It was a day out at the spa for Paige Ehresman and her closest friends. Manicures. Hairdos. Makeup. And some gossip — about second grade.
The spa industry has begun to target children in a big way, going way beyond mother-daughter manicures. Adult spas are adding separate menus of services for girls, usually ages 4 to 14. In most major cities, there are now dedicated day spas for children, offering a range of massages, facials and other treatments for girls (and sometimes boys) too young to have had their first pimple.
“I feel like the best princess in the world,” said Paige, who celebrated her seventh birthday at Sweet and Sassy, a national chain of spas that boasts that its cosmetologists are specially trained to work with children. After the beauty treatments, Paige and her guests walked down a red carpet and disappeared into a hot pink limousine, which took the squealing children on a spin around the parking lot. One 6-year-old guest documented the revelry in a series of selfies.
These sanctuaries of luxury proudly pamper their charges, wrapping them in custom-size robes, suggesting oil rubs for heels worn rough by barefoot play, and lifting clients onto massage tables when they are too small to do it themselves. On the high end, the “kids’ treatments” menu at the Beverly Wilshire spa in Beverly Hills, Calif., charges $50 for a 15-minute “princess facial,” which includes “a facial cleanse and massage.” For the mass market, there is the $30 Orbeez Luxury Spa at Toys “R” Us, a toy that looks like a pedicure station in which girls can immerse their feet in tiny gel-filled balls.
At the party here in Aurora last month, Paige’s mother, Kari Ehresman, 33, said she was thrilled to be able to treat the girls to a day of playful pampering.
“They do deserve something special,” said Ms. Ehresman, who paid about $400 for the party. Paige and her 8-year-old sister, Makayla, had begged for beauty treatments, but Ms. Ehresman had found her own adult spa to be inappropriate for them.
“I don’t want them to feel that my saying ‘no’ means that I don’t love them,” she said.
The International Spa Association, which tracks industry trends, said that 25 percent of the country’s approximately 20,000 spas now offer services specifically for the under-13 set — up from 15 percent just four years ago. And half of all spas offer services for teenagers, up from a third over the same time period.
Some are new businesses focused exclusively on children, while others have expanded into the child market, offering kid-friendly music, banana-scented facials and an age-appropriate vocabulary — customers are “princesses” and toes are “pigglies.”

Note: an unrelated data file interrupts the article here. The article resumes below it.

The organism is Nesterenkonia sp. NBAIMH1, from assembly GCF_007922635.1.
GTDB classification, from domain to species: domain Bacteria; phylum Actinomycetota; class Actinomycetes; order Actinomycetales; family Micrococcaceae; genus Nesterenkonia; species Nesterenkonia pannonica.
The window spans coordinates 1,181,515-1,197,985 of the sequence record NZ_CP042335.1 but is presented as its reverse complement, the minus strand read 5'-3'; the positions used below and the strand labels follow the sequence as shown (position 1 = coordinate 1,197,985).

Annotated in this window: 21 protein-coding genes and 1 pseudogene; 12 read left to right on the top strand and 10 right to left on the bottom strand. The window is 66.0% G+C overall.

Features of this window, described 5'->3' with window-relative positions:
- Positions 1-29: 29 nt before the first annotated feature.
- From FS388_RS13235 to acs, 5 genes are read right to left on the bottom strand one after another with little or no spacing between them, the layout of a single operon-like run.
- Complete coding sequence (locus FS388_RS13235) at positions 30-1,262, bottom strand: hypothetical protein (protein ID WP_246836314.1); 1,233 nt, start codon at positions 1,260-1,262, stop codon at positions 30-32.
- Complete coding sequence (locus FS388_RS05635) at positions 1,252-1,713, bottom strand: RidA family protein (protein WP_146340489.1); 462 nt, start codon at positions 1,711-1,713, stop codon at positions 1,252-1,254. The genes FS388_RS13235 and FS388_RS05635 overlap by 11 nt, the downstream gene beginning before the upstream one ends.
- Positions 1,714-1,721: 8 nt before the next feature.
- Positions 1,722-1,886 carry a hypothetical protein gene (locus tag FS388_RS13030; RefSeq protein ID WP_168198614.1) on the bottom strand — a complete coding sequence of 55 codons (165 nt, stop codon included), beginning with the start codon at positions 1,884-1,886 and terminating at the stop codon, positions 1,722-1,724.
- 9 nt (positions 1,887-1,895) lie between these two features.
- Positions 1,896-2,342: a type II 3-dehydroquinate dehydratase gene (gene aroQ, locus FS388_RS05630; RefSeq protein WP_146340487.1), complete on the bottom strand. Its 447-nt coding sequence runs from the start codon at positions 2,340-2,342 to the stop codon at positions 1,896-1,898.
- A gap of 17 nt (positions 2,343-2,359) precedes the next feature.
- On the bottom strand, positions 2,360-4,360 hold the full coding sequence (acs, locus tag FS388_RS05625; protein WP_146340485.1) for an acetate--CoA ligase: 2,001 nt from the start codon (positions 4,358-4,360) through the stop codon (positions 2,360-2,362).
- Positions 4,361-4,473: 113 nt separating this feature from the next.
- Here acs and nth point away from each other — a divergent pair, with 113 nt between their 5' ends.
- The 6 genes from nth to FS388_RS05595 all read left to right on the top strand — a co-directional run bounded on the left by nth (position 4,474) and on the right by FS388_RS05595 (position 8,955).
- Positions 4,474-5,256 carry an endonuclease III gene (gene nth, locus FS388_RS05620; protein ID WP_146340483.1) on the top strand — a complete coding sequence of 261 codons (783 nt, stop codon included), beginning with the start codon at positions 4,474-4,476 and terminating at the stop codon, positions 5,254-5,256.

The spa association’s president, Lynne McNees, said it was good for girls to learn that beauty treatments can reduce stress and promote health. “It’s very similar to taking little kids to the dentist,” Ms. McNees said. “Let’s get them early, and get those really good habits.”
Most of the child-oriented spas make their money on birthday party packages, billing the events as sophisticated alternatives to a day of pizza and Skee-Ball at the local Chuck E. Cheese. At one New York-area chain, Seriously Spoiled Salon and Spa, parties cost $500 to $3,000, and options include a “bath-bakery” experience, with lotions that smell like edible treats. (Tag line: “Where the main ingredient is you.”)
Lisa Gadzinski, 48, and her sister opened Seriously Spoiled on Long Island in 2008. The business, based in Patchogue, N.Y., has not only weathered the recession, but thrived, expanding to two more locations. Several clients are single fathers, lost in the world of girl-care, who bring in their daughters, Ms. Gadzinski said.
“Don’t we all want to spoil our children?” she asked.
But in the debate over modern parenting, the answer is not always yes.
“Oh my God,” said Christine Carter, a sociologist and the author of “Raising Happiness: 10 Simple Steps for More Joyful Kids and Happier Parents.” “What are we coming to? Spas for our children?” She cautioned parents against sending their offspring to places where they are told, “We’re going to treat you like a Kardashian.”
Madeline Levine, a child psychologist and author, called the child spa “the worst idea ever.”
At Sweet and Sassy in Aurora, though, parents and daughters had plenty of praise for the experience.
“I feel reeeeeeeally relaxed,” said Peyton Ruddell, who had just turned 10. She sat on a soft couch with soapy water bubbling at her heels while a cosmetologist, LiShall Michel, 47, clipped her toenails.
Peyton’s mother, Love Ruddell, 37, is a mechanic at the Denver Zoo who wears steel-toed boots and gloves to work, but also wears her fingernails long, manicured and painted a saucy red. She said she tried to teach her daughter that “you can be beautiful and tough.”
“This is honoring the feminine,” Ms. Ruddell added.
Nearby, Ken and Jen Brown raved about the manicure given to their toddler, Faith, 3, as a birthday treat. As Faith scooted her diapered rear out of her seat, Mr. Brown, 41, explained that they had arranged for her to take a ride in the spa’s limousine.
And after that?
“Well,” he said somewhat sheepishly, “we want to get her potty trained.”